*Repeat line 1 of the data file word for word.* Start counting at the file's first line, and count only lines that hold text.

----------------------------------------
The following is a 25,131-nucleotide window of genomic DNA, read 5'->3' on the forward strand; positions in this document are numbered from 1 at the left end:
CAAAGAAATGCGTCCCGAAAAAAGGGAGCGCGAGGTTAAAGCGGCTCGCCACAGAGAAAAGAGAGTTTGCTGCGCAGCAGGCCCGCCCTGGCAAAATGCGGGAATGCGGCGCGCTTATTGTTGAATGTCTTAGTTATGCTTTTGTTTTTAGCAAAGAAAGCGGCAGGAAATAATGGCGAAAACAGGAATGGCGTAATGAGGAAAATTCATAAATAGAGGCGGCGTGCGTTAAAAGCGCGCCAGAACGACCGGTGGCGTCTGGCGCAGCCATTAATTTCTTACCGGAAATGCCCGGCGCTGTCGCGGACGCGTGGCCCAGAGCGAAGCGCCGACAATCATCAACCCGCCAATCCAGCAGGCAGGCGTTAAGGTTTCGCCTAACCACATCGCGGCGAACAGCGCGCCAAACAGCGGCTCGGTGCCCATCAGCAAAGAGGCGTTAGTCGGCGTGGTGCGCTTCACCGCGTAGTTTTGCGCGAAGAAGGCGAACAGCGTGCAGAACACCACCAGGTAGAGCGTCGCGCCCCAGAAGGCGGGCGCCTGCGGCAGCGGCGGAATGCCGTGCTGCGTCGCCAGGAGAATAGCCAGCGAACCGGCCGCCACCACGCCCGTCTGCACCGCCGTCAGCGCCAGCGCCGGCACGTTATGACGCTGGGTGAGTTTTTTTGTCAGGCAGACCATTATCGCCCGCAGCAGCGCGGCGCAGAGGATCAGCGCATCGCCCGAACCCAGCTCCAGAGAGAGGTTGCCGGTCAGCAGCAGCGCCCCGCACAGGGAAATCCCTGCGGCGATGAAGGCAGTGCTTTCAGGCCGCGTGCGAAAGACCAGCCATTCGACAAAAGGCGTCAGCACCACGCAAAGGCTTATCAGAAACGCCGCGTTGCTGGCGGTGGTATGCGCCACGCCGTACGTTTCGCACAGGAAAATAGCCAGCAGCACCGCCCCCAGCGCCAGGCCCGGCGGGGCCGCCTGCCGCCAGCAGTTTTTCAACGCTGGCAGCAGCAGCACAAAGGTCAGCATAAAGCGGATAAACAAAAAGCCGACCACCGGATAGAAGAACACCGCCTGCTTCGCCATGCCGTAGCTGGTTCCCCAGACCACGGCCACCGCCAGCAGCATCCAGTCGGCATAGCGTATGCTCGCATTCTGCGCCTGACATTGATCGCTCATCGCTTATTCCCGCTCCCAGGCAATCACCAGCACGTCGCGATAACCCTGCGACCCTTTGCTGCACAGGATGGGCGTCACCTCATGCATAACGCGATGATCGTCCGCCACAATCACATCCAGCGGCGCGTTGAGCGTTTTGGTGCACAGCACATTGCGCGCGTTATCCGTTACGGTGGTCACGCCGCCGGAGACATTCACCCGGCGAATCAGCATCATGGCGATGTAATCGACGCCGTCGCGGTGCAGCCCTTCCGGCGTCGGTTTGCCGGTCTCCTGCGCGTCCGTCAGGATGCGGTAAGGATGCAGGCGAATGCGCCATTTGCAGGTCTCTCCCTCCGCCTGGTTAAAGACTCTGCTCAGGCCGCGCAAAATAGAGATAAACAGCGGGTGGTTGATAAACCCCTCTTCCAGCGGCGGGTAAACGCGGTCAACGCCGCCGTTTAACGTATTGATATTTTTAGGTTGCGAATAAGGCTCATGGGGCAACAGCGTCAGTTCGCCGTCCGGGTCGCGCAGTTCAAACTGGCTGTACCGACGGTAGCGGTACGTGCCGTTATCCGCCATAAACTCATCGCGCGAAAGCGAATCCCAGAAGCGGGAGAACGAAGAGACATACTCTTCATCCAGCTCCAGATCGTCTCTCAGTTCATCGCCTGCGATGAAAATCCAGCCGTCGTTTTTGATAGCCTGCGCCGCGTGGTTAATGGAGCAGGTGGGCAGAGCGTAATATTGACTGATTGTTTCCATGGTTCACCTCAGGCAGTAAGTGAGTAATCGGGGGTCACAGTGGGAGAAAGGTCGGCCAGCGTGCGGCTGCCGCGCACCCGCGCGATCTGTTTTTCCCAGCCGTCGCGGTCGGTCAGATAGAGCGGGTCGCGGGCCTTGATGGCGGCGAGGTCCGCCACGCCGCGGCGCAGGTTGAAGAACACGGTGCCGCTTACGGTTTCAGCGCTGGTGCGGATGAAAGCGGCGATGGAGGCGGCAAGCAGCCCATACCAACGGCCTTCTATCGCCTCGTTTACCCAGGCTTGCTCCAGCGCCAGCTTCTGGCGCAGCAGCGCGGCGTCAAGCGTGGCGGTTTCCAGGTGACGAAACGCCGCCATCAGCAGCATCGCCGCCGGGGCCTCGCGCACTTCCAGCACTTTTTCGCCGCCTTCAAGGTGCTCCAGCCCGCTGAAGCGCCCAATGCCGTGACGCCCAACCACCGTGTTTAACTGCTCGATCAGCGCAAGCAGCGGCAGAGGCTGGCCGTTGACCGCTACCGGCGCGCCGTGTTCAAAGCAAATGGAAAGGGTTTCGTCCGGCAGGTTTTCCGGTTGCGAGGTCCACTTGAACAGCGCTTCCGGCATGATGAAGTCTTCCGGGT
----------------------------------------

The following is a 25,131-nucleotide window of genomic DNA, read 5'->3' on the forward strand; positions in this document are numbered from 1 at the left end: